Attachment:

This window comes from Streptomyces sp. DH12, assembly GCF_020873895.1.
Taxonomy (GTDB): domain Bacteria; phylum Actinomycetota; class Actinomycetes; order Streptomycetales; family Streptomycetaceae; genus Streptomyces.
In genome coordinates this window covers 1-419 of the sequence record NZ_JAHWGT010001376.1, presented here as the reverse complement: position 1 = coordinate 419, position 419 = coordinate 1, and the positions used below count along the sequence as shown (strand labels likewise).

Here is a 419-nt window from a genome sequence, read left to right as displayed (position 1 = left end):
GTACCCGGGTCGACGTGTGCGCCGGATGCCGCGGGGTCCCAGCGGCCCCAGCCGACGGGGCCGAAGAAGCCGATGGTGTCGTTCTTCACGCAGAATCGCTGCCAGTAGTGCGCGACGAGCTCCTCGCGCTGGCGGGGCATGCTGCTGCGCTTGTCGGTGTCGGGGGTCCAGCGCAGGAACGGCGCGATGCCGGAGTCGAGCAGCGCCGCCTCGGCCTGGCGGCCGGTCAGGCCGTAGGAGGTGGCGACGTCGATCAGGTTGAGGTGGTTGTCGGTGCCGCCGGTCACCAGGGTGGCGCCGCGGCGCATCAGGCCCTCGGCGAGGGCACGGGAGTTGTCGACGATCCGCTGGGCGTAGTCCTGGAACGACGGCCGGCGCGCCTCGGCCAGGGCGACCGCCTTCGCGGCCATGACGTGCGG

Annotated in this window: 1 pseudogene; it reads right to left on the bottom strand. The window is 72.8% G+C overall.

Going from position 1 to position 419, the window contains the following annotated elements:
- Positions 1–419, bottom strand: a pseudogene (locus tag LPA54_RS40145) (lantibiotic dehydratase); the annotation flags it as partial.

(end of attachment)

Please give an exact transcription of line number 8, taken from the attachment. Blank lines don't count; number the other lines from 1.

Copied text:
- Positions 1–419, bottom strand: a pseudogene (locus tag LPA54_RS40145) (lantibiotic dehydratase); the annotation flags it as partial.